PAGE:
Idaho Strengthens Stand Your Ground Protections


Idaho’s SB 1313 became law last week without the signature of Governor Butch Otter. The new law will take effect on July 1. The law strengthens the state’s current “stand your ground” protections, consistent with similar laws in most other states.

SB 1313 made relatively minor adjustments in the current laws covering self defense in the Gem State. The law had already made homicide justifiable when done to prevent a felony or while entering a habitation by violence or surprise. It now adds places of business and conveyances to the list of places where the law’s protections apply.

The law also clarifies that a person who is attacked need not retreat before defending himself. As with nearly all states, it is the burden of the prosecution to prove that a claimed use of force in self defense was not self defense. That’s consistent with the principle that we are considered innocent until proven guilty.

The new law is part of a trend of states reinforcing the concept that citizens have the right to defend themselves from attack using deadly force, if necessary, wherever they may legitimately be.

Wyoming passed a similar law earlier this month. That brings the total to 27 states with some form of stand-your-ground protection. Seven more states follow stand-your-ground in practice, although they don’t have a specific law in place. Three states limit stand-your-ground to a person’s vehicle as the only place the law applies outside the home.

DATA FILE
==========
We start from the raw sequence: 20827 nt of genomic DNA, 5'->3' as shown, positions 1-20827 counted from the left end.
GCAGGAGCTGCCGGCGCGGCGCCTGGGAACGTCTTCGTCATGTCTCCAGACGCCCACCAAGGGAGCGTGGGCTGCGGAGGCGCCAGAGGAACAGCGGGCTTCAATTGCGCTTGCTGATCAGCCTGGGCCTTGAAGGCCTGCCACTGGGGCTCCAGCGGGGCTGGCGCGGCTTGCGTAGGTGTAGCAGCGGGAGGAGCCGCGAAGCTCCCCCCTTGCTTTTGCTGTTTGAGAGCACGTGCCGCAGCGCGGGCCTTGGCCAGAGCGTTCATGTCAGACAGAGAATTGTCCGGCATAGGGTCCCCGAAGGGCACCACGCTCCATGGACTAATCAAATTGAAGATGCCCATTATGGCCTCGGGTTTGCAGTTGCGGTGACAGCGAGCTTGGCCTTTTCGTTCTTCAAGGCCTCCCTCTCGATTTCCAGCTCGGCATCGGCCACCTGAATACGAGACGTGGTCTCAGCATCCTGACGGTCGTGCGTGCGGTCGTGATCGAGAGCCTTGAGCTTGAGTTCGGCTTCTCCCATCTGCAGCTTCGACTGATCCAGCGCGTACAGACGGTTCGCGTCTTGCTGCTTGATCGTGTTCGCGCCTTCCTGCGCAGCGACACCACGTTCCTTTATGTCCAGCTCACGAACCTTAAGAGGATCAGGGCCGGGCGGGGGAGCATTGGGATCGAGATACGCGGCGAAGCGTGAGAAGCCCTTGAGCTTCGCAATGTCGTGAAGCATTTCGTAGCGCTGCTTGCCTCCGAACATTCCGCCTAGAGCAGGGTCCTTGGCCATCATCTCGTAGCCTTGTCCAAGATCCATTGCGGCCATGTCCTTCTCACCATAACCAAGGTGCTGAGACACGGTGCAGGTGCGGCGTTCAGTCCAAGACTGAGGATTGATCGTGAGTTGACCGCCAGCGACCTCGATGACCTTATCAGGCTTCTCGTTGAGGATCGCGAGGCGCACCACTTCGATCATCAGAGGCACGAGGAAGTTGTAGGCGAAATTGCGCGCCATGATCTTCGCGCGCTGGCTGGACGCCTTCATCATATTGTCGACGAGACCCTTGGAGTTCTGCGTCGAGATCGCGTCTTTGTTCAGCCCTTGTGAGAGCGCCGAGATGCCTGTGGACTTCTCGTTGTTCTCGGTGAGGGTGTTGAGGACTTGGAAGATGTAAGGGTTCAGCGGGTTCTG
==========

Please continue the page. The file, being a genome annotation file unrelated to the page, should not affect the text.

And yes, there are still  10 states with a duty-to-retreat requirement in their self defense law (no points for guessing which ones).

Unsurprisingly, justifiable homicides were found to increase in states with “stand your ground” laws, while overall homicide rates dropped.

From John Lott:

My research looked at all states that have enacted Stand Your Ground between 1977 and 2012, either through legislation or through court decisions. I consistently found subsequent drops in murder, rape, robbery and aggravated assault rates. On average, murder rates fell by about 1.5 percent annually during the first 10 years that the law was in effect.

These are exactly the results you’d expect when the principle of legitimate armed self defense is protected. When you reform laws to decrease the chance of self-defenders being victimized by prosecutors, fewer people will plead out in legitimate self-defense cases. Those cases then turn up in the statistics as more justified homicides.

More criminals will then find homicide a risky proposition, lowering the overall homicide rate.

©2018 by Dean Weingarten: Permission to share is granted when this notice and link are included.

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